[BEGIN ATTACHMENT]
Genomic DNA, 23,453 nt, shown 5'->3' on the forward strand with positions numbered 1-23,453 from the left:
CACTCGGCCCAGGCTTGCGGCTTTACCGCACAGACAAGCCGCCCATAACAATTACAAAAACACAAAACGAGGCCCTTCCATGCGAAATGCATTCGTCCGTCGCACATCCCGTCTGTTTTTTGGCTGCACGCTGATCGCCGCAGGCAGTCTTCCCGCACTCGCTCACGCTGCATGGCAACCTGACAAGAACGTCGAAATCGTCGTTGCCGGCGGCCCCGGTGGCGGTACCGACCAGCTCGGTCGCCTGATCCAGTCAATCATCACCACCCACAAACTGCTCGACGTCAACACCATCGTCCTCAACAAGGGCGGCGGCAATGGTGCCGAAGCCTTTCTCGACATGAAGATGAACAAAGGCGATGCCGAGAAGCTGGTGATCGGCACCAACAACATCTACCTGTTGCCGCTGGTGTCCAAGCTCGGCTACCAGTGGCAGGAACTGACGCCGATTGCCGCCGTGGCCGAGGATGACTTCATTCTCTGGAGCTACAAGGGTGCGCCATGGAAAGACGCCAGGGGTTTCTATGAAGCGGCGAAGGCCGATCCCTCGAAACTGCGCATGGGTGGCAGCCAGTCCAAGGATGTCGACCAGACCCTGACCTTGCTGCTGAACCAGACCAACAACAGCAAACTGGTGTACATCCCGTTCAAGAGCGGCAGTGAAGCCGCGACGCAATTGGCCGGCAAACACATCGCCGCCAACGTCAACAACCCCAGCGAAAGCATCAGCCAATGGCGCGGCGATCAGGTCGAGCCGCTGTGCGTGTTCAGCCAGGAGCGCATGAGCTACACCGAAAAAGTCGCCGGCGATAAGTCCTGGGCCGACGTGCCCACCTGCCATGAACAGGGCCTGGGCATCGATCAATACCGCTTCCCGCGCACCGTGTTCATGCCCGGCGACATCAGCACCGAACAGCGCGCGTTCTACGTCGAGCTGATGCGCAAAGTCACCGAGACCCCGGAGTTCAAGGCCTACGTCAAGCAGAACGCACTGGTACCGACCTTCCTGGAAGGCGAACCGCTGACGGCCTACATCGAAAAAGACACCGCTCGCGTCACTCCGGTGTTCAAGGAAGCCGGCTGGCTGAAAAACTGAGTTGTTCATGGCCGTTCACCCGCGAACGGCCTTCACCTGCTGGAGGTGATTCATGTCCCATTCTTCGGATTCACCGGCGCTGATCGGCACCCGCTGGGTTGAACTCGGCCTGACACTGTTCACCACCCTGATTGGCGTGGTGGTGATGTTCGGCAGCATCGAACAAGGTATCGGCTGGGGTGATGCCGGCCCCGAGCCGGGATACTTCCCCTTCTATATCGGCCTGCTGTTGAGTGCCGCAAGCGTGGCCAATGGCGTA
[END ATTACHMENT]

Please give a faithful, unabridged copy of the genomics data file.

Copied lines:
Genomic DNA, 23,453 nt, shown 5'->3' on the forward strand with positions numbered 1-23,453 from the left:
CACTCGGCCCAGGCTTGCGGCTTTACCGCACAGACAAGCCGCCCATAACAATTACAAAAACACAAAACGAGGCCCTTCCATGCGAAATGCATTCGTCCGTCGCACATCCCGTCTGTTTTTTGGCTGCACGCTGATCGCCGCAGGCAGTCTTCCCGCACTCGCTCACGCTGCATGGCAACCTGACAAGAACGTCGAAATCGTCGTTGCCGGCGGCCCCGGTGGCGGTACCGACCAGCTCGGTCGCCTGATCCAGTCAATCATCACCACCCACAAACTGCTCGACGTCAACACCATCGTCCTCAACAAGGGCGGCGGCAATGGTGCCGAAGCCTTTCTCGACATGAAGATGAACAAAGGCGATGCCGAGAAGCTGGTGATCGGCACCAACAACATCTACCTGTTGCCGCTGGTGTCCAAGCTCGGCTACCAGTGGCAGGAACTGACGCCGATTGCCGCCGTGGCCGAGGATGACTTCATTCTCTGGAGCTACAAGGGTGCGCCATGGAAAGACGCCAGGGGTTTCTATGAAGCGGCGAAGGCCGATCCCTCGAAACTGCGCATGGGTGGCAGCCAGTCCAAGGATGTCGACCAGACCCTGACCTTGCTGCTGAACCAGACCAACAACAGCAAACTGGTGTACATCCCGTTCAAGAGCGGCAGTGAAGCCGCGACGCAATTGGCCGGCAAACACATCGCCGCCAACGTCAACAACCCCAGCGAAAGCATCAGCCAATGGCGCGGCGATCAGGTCGAGCCGCTGTGCGTGTTCAGCCAGGAGCGCATGAGCTACACCGAAAAAGTCGCCGGCGATAAGTCCTGGGCCGACGTGCCCACCTGCCATGAACAGGGCCTGGGCATCGATCAATACCGCTTCCCGCGCACCGTGTTCATGCCCGGCGACATCAGCACCGAACAGCGCGCGTTCTACGTCGAGCTGATGCGCAAAGTCACCGAGACCCCGGAGTTCAAGGCCTACGTCAAGCAGAACGCACTGGTACCGACCTTCCTGGAAGGCGAACCGCTGACGGCCTACATCGAAAAAGACACCGCTCGCGTCACTCCGGTGTTCAAGGAAGCCGGCTGGCTGAAAAACTGAGTTGTTCATGGCCGTTCACCCGCGAACGGCCTTCACCTGCTGGAGGTGATTCATGTCCCATTCTTCGGATTCACCGGCGCTGATCGGCACCCGCTGGGTTGAACTCGGCCTGACACTGTTCACCACCCTGATTGGCGTGGTGGTGATGTTCGGCAGCATCGAACAAGGTATCGGCTGGGGTGATGCCGGCCCCGAGCCGGGATACTTCCCCTTCTATATCGGCCTGCTGTTGAGTGCCGCAAGCGTGGCCAATGGCGTA